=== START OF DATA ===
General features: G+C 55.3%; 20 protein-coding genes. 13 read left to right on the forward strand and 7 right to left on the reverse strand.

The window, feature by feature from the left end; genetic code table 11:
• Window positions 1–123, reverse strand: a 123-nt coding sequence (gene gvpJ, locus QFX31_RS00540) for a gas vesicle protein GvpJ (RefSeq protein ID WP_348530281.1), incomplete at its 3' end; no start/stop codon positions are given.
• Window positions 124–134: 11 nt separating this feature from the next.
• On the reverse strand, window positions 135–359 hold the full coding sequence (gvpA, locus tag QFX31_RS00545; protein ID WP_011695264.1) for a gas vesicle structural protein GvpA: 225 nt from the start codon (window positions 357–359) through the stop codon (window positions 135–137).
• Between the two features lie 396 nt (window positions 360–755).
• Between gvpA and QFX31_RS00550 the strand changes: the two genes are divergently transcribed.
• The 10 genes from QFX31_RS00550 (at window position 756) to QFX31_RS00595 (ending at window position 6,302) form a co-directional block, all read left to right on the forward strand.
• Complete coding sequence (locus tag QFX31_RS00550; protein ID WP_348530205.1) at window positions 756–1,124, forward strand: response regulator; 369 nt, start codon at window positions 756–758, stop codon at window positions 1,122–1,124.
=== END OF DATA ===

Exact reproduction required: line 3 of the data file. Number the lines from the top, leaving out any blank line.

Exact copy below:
• Window positions 1–123, reverse strand: a 123-nt coding sequence (gene gvpJ, locus QFX31_RS00540) for a gas vesicle protein GvpJ (RefSeq protein ID WP_348530281.1), incomplete at its 3' end; no start/stop codon positions are given.